[89] Palawan – mass tourism or terrorism

One of the new World Wonders is located in the Philippines, moreover nearby Puerto Princessa. The Underground River will become yet another tourist hotspot on the island of Palawan, which houses the famous El Nido as well. But tourism can easily become terrorism.

The army invaded the beaches of Borracay as in another Pearl Harbour, however they were no soldiers to fight to, but trash to clean-up. Borracay became the victim of its own success. The tourist hotspot had even to be closed to give the island the time to recover, the army to clean-up and the beaches and the local people to calm down. Tourism can easily turn into terrorism.

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 Stepping up Before it is too late

Of course, other islands in the Philippines feared the same destiny as Borracay did, some out of environmental concerns, others out of economic concerns. Since many islanders drive on tourism for their business, a closure of business for a couple of months would be devastated.

‘So, we took action before the same would happen to us,’ she said proud. The local government of Palawan took action before the national government would force them to do so. They started limited the amount of people allowed to go to the Underground River in Sabang, and set up beach clean actions.

Fact, the beaches are clean and the visit to Puerto Princessa Underground River is extremely well organised. Tourists don’t get the possibility here to trash nature, especially not in the caves of the World Wonder.

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Tourist Trash

Further North on the island is yet another tourist hotspot, called El Nido, which is known for its beautiful natural structure similar to Halong Bay in Vietnam, yet another World Wonder of Nature.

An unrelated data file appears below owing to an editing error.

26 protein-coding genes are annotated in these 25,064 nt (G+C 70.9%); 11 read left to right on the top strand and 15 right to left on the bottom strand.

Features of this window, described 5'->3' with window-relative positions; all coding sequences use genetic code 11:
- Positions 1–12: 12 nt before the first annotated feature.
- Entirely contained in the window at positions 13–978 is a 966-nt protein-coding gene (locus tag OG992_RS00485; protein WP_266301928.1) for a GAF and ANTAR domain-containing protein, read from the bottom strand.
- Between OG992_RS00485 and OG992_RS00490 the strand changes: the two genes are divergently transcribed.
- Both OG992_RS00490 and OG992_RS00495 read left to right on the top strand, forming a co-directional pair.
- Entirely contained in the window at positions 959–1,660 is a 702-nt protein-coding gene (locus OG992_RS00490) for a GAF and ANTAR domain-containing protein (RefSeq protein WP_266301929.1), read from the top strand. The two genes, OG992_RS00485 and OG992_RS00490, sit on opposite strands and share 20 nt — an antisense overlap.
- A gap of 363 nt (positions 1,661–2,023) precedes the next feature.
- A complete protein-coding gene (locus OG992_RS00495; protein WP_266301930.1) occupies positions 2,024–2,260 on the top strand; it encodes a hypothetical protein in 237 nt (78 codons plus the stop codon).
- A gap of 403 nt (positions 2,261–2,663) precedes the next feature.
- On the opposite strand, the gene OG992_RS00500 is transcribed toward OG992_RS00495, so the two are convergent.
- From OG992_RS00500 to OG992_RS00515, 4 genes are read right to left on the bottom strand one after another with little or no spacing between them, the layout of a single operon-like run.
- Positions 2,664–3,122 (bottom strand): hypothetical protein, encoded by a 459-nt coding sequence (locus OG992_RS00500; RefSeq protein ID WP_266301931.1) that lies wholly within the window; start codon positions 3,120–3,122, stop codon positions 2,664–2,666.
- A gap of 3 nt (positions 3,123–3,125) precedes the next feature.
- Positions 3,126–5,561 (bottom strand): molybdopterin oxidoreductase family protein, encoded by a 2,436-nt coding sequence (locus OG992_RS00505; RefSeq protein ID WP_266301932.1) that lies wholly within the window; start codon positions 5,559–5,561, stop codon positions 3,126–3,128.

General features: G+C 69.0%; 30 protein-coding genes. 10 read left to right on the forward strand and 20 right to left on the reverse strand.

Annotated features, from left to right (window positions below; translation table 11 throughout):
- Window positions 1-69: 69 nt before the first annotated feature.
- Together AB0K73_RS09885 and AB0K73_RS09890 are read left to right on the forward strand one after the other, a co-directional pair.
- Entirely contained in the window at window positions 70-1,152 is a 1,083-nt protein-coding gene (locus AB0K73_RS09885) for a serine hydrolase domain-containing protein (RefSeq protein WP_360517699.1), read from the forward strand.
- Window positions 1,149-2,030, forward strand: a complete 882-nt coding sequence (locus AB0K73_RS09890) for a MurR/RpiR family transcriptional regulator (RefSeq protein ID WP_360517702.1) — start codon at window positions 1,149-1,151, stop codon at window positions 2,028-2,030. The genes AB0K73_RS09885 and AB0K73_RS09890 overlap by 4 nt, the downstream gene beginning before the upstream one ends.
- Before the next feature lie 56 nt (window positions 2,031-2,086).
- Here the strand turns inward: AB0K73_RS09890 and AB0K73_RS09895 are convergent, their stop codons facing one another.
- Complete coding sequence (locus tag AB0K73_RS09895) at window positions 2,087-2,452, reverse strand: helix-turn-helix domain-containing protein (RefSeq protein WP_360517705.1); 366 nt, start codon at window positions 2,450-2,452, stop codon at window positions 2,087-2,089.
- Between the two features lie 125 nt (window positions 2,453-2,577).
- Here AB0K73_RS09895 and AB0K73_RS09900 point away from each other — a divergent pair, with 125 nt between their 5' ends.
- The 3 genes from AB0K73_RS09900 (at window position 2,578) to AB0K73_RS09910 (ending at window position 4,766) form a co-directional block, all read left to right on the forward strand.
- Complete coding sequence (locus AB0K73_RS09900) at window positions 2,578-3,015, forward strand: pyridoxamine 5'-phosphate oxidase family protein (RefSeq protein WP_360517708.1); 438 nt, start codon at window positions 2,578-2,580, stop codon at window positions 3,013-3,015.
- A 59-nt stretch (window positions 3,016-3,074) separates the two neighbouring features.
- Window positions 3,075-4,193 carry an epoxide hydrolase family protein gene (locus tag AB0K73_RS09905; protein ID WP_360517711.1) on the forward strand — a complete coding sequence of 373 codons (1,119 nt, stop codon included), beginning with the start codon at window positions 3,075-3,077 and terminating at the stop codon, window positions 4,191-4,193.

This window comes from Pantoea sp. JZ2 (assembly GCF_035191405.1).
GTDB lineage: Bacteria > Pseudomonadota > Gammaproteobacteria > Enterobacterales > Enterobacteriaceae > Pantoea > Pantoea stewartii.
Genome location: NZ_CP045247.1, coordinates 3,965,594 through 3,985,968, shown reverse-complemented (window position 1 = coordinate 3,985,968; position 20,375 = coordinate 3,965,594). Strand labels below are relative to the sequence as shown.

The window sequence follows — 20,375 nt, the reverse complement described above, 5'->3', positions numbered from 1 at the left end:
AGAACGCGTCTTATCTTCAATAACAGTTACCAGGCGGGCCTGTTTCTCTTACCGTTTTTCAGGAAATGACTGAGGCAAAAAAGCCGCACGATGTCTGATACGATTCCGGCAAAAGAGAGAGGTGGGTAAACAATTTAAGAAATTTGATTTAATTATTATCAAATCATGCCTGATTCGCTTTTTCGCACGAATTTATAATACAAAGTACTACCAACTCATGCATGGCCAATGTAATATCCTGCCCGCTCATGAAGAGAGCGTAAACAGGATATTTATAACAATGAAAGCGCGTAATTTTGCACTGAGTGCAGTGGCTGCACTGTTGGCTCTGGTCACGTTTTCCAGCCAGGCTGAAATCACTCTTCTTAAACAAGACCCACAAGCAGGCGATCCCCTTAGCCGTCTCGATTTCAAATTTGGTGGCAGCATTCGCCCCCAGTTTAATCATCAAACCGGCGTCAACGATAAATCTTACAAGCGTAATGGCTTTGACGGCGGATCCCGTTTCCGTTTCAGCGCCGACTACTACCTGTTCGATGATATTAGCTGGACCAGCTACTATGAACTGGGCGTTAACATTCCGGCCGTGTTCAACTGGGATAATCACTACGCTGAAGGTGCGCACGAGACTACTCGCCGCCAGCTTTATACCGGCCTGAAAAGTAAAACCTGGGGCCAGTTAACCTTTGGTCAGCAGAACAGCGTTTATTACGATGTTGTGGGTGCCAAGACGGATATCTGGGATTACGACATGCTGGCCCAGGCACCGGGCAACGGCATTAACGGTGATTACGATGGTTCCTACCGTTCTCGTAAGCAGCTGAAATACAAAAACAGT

But El Nido is – to me – terribly trashed by tourism. No single meter is not used for resorts, hotels, restaurants, shops and other commercial activities aimed to tourists. Tours to the lagoons and the islands are available at every corner, while every corner of the lagoons is taken by tourists. She said they would only allow a limited amount of people going there a day, but the reality does not turn out to be that way.

Passing through El Nido, every single meter which is not yet occupied by buildings is already taken by construction sites. The city is exploding, and I’m not sure if that is a good case for the local environment.

Hopefully the local government will indeed monitor the process of exploding tourism cautiously in order to avoid the same destiny as Borracay and give nature and local communities the time to recover; and reduce the impact of tourists as much as possible.

Therefore, I prefer not to stay at this inferno, and head out to the other side of the island. Worlds could not be more different, but that is for next blog post.

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